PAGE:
Is anybody running into IBM programmers who do not like . .

natural programs with an internal SORT? The IBM’ers are so used to SORTing a file in a JCL deck before inputting it into a program.

Doing a Natural program internal SORT is not that bad from what I can understand. Just a couple of extra lines of code within the program, change the END-READ to END-SORT, and you get the sorted results that you wanted. You can then remove the IBM SORT code in the JCL deck.

What about this?

Why would someone not like one of the nice features of a programming language? Perhaps no one ever explained to them how Natural’s SORT works.


COBOL programmers, both IBM and non-IBM, have used embedded sorts for many years, so Natural supports them, too. They are not unique to Natural.

Both external sort (separate SORT utility step) and internal sort (SORT verb) have their pros and cons - too many to list in this thread.

My recommendation:

  • external sorts for all batch processes

  • internal sorts to process internal arrays within on-line applications

Personally, I replace external SORT steps with Natural SORTs whenever I can:

  • it simplifies the JCL JOB stream immensely. A typical scenario:
    • Natural extract step - write to work file
    • external sort
    • Natural report step - reads output of sort
      all of which can be done from one Natural program and thus one JCL step. If the sort can be done incore, all of the I/O between steps is eliminated, improving performance. If not, it’s performance is still at least as good as an external step
  • it is easier to understand and thus maintain:
    is much easier to understand than
    SORT 1,10,CH,D
    …and that’s just for one field.

In batch, Natural can (and should) invoke the same sort routine as is used by the external sort step - check out the SORT settings. Performance for the Natural SORT will then equal (or even slightly better) an external sort step since it is using the same sorting function but with a bit less I/O involved.

When processing really large external files, I will use the external sort step for selecting small subsets or using esoteric features such as SUM and TALLY - again, only on really big files (and the definition of “really big files” gets bigger all the time!), and only if it is going to be used a lot. Otherwise, a Natural program is easier to read and maintain.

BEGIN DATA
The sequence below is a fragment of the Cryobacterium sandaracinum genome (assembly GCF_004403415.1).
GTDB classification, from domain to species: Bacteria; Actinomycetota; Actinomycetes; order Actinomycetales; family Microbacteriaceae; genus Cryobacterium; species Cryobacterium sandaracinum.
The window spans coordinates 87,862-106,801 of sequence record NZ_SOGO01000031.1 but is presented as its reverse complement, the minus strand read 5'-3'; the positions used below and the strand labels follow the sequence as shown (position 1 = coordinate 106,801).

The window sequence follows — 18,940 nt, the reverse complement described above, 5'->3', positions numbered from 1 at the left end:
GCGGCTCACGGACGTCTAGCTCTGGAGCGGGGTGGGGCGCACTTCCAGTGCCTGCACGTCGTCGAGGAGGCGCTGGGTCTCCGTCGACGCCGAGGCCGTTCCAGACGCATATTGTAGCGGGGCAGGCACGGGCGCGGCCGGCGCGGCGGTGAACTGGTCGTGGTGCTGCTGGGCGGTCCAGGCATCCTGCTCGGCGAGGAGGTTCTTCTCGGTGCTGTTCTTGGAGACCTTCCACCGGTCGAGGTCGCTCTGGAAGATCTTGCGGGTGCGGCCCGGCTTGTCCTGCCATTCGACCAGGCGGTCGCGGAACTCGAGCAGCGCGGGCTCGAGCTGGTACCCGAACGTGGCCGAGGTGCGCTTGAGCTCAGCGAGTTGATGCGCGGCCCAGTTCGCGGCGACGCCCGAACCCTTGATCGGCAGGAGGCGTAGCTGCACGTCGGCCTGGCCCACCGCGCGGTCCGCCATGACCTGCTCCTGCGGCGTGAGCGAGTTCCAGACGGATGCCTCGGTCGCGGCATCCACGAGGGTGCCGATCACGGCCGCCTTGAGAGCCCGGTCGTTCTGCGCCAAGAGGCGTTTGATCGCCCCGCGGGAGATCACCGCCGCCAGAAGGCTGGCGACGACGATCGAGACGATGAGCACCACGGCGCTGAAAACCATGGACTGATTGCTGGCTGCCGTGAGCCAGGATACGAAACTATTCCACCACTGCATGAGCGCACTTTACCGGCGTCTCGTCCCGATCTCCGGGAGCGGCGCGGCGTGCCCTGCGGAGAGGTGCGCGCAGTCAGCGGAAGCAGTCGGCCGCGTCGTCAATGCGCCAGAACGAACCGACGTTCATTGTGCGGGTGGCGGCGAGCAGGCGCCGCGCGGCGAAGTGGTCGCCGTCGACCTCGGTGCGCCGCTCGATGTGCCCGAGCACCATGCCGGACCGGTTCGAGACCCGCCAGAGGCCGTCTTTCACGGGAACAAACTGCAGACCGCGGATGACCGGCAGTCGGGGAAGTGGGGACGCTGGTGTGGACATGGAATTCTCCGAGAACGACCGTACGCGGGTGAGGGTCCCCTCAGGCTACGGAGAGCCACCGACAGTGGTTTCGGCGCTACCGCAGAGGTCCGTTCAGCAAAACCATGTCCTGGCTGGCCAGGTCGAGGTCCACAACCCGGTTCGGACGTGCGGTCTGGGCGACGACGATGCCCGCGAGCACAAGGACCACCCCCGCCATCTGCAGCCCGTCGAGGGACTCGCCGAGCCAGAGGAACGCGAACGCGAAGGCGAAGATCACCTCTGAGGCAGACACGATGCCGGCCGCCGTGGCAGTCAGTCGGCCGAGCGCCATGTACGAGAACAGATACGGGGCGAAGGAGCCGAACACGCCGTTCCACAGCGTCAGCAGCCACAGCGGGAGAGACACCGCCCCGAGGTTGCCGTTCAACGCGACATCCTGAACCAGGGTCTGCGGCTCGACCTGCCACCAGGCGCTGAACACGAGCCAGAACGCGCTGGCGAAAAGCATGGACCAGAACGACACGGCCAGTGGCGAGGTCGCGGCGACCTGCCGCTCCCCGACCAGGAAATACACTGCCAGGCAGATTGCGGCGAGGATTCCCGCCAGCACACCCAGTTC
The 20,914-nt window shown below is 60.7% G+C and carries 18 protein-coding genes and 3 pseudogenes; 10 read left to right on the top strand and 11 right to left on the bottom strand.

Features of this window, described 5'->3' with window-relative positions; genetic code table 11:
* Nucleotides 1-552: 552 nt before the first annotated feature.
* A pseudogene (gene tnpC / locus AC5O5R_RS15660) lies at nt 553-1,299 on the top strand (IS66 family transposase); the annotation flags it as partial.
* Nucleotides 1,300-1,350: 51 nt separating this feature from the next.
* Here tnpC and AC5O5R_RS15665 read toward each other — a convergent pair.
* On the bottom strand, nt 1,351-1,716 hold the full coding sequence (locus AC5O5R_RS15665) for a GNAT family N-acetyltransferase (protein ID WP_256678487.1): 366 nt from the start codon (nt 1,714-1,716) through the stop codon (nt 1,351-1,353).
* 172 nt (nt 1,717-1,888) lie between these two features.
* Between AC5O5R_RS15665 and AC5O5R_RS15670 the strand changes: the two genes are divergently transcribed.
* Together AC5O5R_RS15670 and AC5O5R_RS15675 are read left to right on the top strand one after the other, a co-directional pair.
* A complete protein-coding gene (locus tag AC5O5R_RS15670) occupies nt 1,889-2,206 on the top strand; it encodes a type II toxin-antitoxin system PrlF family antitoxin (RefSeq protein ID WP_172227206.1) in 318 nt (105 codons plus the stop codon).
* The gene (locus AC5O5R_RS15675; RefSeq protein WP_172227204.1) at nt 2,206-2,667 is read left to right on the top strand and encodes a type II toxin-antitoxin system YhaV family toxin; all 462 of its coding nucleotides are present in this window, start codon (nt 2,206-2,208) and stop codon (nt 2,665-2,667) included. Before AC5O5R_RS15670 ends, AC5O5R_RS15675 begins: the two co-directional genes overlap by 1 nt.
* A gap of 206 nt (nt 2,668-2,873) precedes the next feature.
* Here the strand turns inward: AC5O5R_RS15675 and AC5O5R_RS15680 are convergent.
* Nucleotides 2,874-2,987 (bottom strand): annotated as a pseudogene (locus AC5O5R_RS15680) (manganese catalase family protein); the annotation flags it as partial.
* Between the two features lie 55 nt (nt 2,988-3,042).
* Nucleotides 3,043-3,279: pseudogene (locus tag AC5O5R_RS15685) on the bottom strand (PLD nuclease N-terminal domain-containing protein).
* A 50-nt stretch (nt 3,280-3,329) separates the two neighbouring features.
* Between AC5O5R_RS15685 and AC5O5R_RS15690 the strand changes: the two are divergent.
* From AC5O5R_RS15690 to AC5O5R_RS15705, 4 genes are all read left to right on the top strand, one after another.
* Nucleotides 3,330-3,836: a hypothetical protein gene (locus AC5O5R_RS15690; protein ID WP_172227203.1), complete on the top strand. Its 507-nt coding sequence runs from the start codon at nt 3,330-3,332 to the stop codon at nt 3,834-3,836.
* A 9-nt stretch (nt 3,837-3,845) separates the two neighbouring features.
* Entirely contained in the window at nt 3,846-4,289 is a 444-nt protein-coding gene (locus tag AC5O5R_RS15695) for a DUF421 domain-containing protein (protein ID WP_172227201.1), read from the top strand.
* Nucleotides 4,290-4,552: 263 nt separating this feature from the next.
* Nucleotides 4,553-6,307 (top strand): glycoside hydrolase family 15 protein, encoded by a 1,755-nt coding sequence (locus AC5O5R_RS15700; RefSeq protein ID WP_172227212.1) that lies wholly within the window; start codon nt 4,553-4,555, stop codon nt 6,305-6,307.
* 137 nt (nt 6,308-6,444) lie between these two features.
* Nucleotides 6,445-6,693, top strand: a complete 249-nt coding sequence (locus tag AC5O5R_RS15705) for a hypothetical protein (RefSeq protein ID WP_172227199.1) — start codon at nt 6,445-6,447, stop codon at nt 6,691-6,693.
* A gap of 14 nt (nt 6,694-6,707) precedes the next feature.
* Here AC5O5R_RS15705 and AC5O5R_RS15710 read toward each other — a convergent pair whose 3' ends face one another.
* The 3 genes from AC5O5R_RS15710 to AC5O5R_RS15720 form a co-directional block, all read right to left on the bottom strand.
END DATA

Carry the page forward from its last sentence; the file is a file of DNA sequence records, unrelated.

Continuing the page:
Old IBM analysts are RESISTANT to change, and this little subject is a typical example.

I have tried to sell them on a Natural SORT, but they pull out the old “this is not in line with shop standards. Do it our way, or get on the highway!

The first question asked in this thread was:

Is anybody running into IBM programmers who do not like natural programs with an internal SORT?

The reason no one responded yes is clearly that all such “IBM programmers” are at your shop. javascript:emoticon(’:D’)


LOL! I am an ex-IBMer, and I would agree with “Pete”, that we are resistant to change. Coming from a Lotus/Domino development group (with no experience in PL/1 and JCL), I find learning Natural programming to be challenging, but not impossible.

I also agree with a comment in another post, that there isn’t as many online tutorials, examples or forums for Natural, as there are with other languages (JavaScript, Java, ASP.NET, etc…) As an IBMer, where funding for education was tight, I have relied mostly on the internet and book stores for my education. I have the blue, “Natural Developers Handbook” from WH&O, but that is a reference, not a developer’s guide. I will continue to read through the online documentation at Software AG and employ knowledge sharing techniques (on-line and co-workers).

Maybe bad performance. Some years ago we used an UNIX-Sort for sorting ~500,000 records.

Export into Workfile + unix-sort + Import of the sorted workfile was much faster than using Natural’s sort.